Librarians’ Voices: Barbara Prater – Part One: Up to Lane Top

In the first of three posts, Barbara Prater, who now lives in Scotland, recalls working for Sheffield Libraries in the 1970s and ‘80s. Here she talks about the beginnings of her career and her move to Sheffield, ‘City on the Move’. Her first post was at the new Lane Top branch.   

I was born Barbara Page in East Ham, London in 1948. I left grammar school on a Thursday in July 1965 and, as instructed by my father, began my library career with East Ham Library the following Monday. After detailed training – a group of us were shown the only acceptable way to shape letters and numbers in order to ensure consistency with spine labels and book cards, and correct positioning of date sheets and book pockets – I was launched onto the unsuspecting public (and library staff) at Boleyn Branch Library, next to West Ham football ground.

I enjoyed the Swinging Sixties to the max, my friend and I regularly going ‘up London’ to the clubs and dance halls and arriving home on the last tube of the night. Life was perfect. Then in 1967 my father’s employer transferred him to Stirling – Gateway To The Highlands. After a couple of years I couldn’t stand the excitement of knitting on a circular needle and not being allowed in pubs. No self-respecting lady was ever seen in a pub. As a matter of interest, local government rules refused married ladies a permanent contract lest they become pregnant – regardless of their age. It was not quite like swinging London.

In 1970 a friend took me to visit his home town, Sheffield – City On The Move. I fell in love with the buzz of the smart new shops, clubs and markets, compared to sleepy old Stirling. I phoned Sheffield Central Library and asked if there were any vacancies. Soon after that I was busy on the issue desk in Stirling when the Deputy Librarian came and announced that I was summoned to the Chief Librarian’s office immediately. I hurried to the imposing, oak-panelled room wondering which of my many misdemeanours he had discovered. Mr Robertson gestured wordlessly towards the telephone receiver resting on his desk. I held it to my ear to hear the offer of a post with Sheffield City Libraries, processing stock for the new library opening at Lane Top, over Hillards Supermarket. I accepted, and headed off for the bright lights of Sheffield Lane Top.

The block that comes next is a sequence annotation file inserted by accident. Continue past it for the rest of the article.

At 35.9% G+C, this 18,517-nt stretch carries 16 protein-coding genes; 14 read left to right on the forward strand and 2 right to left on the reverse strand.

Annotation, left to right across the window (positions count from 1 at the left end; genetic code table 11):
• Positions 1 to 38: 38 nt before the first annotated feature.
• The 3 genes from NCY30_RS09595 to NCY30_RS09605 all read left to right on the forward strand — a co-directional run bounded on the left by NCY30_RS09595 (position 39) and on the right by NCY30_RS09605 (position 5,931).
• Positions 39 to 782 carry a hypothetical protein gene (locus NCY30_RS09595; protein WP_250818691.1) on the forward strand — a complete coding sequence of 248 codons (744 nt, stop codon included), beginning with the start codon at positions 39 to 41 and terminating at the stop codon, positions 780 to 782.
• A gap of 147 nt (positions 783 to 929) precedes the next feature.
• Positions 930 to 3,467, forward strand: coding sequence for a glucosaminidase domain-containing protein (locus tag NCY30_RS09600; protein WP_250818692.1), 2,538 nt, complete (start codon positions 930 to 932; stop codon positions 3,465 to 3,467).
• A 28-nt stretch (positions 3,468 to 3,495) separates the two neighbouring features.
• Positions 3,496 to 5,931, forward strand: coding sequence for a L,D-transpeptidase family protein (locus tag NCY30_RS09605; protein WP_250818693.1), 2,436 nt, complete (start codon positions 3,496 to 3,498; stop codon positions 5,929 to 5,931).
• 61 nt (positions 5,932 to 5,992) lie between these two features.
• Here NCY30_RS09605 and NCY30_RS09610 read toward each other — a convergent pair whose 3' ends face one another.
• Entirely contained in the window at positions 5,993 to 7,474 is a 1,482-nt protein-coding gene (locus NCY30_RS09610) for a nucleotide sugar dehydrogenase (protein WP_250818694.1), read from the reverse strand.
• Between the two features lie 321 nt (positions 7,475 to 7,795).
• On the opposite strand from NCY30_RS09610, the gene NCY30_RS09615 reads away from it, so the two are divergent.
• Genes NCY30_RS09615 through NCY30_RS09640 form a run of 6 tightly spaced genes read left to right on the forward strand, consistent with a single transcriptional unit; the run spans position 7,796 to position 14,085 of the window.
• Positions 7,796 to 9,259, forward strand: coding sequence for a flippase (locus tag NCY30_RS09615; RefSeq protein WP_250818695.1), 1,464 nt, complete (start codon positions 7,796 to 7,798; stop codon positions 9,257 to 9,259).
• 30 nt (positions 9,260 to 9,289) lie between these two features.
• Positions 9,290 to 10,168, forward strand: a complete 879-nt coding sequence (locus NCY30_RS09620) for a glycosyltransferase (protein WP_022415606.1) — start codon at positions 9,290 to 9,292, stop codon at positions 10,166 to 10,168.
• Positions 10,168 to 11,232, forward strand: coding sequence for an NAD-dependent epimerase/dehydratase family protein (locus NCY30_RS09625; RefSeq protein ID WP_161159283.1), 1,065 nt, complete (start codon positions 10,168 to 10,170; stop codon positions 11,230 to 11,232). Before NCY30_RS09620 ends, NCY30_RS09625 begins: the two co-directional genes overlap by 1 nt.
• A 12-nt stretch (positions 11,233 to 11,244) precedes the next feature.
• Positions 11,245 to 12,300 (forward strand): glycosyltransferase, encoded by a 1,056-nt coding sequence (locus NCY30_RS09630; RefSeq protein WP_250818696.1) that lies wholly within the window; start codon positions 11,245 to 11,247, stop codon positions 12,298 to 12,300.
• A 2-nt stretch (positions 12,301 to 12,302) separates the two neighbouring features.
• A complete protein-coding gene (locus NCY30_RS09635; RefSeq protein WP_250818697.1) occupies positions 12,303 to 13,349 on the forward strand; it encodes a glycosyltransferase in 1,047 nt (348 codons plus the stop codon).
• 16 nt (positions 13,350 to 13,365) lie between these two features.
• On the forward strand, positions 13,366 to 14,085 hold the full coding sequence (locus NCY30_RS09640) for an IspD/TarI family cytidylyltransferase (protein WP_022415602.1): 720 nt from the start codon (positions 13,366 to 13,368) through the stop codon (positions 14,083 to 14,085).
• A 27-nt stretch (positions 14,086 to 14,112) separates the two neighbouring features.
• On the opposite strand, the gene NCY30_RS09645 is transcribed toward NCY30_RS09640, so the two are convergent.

The new Lane Top Library, above Hilliards

Whilst we sat up there at the worktops in front of the window, processing books and chatting, I noticed some suspicious activity down below us at the back of the terraced houses. I public-spiritedly dialled 999. We all looked on as the boys in blue hurdled the back fences in a pincer movement, from either end of the long terrace, before tackling the young lads who were trying to break into the house. We all let out a huge cheer as they were successfully captured. Later on one of the policemen popped round to inform us that the lads actually lived there and had lost their door key, but he praised us for Doing The Right Thing.

When the library was ready to be opened, the photographers arrived to take photos for a promotional brochure. We all (Peter Bayliss, Barbara Sorby and others whose names have sunk in the porridge of my brain) had to don our coats and strike Member Of The Public attitudes, to lend authenticity.

Pretending to be members of the public – Barbara is sitting at the desk.

During the time I was there, I got more training. I went on Mary Walton’s* excellent book repair course, which has stood me in good stead ever since. I learned how to bleach out biro scribble with a fine paintbrush, invisibly mend torn off corners, repair ‘perfect binding’ and re-attach spines constructed in various mediums.

When we opened, we had to deal with the culture shock of ‘decimalisation’ which had occurred during the time we were out of circulation. Charging fines in decimal currency seemed very exotic, and we were equipped with special charts to help calculate ‘new money’.


The next part of Barbara’s story will be posted shortly.

* Mary Walton was the first Sheffield Archivist and author of various books about the city.